Friday, May 29, 2015

In Silent Hours?

Gele Shveyd Fishman’s collection of Yiddish verse, In Shtile Shoen (In Silent Hours?), is not a translated collection, but transcribed into Roman characters.  Therefore, unless your Yiddish is extremely good, this collection of poems is only truly helpful for beginners trying to learn how Yiddish is pronounced (at least in a poetic register). The author explains at the conclusion of this work why she made this exclusionary move:

“A translation of a poem is a new poem based on the original text and creatively interpreted by the translator within the linguistic and cultural parameters of a different language.  A translation of my poetry is not my voice.  It is the voice of the translator.  I write my poetry only in Yiddish and I would like readers who cannot, as yet, read Yiddish to see, hear and read authentic lines, metaphors and imagery, the sound and sense that I have created in my beloved language.”

Well, I believe Ms. Fishman is a bit off in this regard.  Certainly a translation can never carry the complete sense of a text from one language to another.  Translation always involves innovative creativity.   But no translator would ever agree that a translation is “the voice of the translator.”  More likely, it is collaboration between the translator and the original work, in the original language.  What is created is not new, but a bridge between two worlds.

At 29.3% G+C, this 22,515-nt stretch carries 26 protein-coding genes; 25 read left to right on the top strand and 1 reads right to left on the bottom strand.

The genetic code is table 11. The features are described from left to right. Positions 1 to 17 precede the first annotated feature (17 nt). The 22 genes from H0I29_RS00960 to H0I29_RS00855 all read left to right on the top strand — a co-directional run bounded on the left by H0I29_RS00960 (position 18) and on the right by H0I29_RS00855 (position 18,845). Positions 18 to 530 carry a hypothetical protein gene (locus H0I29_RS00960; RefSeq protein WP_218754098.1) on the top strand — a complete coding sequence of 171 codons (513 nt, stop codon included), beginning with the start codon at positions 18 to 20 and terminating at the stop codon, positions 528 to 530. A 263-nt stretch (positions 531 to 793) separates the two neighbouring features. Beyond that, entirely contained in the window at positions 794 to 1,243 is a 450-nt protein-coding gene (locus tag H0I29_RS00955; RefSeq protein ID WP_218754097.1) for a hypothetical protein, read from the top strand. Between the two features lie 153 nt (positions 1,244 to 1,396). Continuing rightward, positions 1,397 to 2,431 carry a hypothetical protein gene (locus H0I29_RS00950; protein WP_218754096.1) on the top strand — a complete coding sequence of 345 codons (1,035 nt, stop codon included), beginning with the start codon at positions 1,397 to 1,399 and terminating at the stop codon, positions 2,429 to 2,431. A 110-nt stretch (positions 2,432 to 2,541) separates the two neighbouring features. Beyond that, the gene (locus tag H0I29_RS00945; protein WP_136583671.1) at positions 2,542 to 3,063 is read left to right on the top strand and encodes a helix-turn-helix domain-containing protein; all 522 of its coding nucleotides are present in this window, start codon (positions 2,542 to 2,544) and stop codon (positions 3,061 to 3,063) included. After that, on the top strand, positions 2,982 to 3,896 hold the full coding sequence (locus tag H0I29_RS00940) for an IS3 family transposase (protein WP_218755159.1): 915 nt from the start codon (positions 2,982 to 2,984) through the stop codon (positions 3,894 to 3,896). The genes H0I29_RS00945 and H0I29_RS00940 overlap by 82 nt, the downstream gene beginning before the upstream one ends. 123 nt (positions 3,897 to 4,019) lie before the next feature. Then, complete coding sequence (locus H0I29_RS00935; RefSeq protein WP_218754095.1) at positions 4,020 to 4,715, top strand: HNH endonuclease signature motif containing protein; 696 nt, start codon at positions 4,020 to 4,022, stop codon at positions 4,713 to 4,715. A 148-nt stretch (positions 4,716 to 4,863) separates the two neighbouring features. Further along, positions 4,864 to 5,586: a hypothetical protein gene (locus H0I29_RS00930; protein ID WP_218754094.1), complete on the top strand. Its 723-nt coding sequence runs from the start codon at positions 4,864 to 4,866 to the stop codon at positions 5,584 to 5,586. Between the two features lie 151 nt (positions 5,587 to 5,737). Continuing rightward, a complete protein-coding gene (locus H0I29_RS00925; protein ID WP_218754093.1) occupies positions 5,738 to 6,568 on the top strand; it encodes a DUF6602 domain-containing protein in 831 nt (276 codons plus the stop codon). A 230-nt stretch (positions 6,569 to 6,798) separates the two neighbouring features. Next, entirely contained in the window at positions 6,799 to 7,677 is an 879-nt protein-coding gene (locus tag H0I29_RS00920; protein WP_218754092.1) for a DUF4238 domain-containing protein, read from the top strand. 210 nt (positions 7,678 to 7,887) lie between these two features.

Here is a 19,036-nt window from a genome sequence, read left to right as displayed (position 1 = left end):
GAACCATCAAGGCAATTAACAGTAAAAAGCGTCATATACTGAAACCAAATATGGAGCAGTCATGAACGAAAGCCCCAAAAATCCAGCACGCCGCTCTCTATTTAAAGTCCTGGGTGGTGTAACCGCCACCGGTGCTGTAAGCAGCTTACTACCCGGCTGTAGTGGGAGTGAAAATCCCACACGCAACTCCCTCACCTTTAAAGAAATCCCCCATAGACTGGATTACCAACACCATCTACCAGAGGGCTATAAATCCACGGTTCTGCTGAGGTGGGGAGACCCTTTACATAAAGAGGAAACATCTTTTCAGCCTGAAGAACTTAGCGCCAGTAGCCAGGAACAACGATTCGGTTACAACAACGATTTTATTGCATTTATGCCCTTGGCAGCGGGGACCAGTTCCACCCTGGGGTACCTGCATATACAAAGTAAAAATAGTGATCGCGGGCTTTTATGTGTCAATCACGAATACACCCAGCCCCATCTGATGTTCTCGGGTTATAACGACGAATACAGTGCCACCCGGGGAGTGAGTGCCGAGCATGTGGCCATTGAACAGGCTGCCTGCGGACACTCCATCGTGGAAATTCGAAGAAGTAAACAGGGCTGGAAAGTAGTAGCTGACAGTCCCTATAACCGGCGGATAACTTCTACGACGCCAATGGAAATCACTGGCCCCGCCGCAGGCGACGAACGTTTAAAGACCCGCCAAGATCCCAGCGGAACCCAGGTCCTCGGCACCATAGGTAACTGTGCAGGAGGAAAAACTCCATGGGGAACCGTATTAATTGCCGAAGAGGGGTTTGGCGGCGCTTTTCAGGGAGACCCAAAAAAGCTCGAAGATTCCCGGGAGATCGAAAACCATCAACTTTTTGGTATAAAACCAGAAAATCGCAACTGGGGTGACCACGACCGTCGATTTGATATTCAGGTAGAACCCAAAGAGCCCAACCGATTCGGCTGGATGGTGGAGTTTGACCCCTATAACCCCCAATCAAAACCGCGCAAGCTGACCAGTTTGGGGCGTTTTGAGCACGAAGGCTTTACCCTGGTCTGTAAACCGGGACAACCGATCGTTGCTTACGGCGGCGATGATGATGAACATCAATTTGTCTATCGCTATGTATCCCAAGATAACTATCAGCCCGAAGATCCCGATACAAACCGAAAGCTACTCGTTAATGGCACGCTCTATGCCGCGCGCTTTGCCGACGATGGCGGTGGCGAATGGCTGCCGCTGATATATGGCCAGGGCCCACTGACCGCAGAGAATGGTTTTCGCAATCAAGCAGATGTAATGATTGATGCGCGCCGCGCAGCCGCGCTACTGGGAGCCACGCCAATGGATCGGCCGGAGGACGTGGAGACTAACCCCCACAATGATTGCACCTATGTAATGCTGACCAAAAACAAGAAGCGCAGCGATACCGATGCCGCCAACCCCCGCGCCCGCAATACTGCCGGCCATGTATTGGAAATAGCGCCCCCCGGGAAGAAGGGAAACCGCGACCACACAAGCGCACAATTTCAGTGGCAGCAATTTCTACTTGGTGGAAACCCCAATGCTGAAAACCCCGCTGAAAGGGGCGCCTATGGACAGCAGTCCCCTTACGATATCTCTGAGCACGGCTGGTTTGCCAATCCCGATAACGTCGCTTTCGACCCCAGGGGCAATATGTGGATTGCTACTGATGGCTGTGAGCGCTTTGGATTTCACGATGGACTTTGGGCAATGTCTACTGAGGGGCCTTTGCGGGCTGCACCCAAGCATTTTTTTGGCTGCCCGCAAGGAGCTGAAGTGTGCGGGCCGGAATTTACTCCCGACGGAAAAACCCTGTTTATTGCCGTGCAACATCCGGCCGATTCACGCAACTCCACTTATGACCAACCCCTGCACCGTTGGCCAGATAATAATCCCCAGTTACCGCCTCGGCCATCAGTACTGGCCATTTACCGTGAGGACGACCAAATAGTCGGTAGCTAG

And certainly, as Yiddish becomes a language exclusively of the ultra-frum community, translation is now a paramount exercise. Very few people will learn Yiddish.  If not translated, we consign secular Yiddish literature to its grave.

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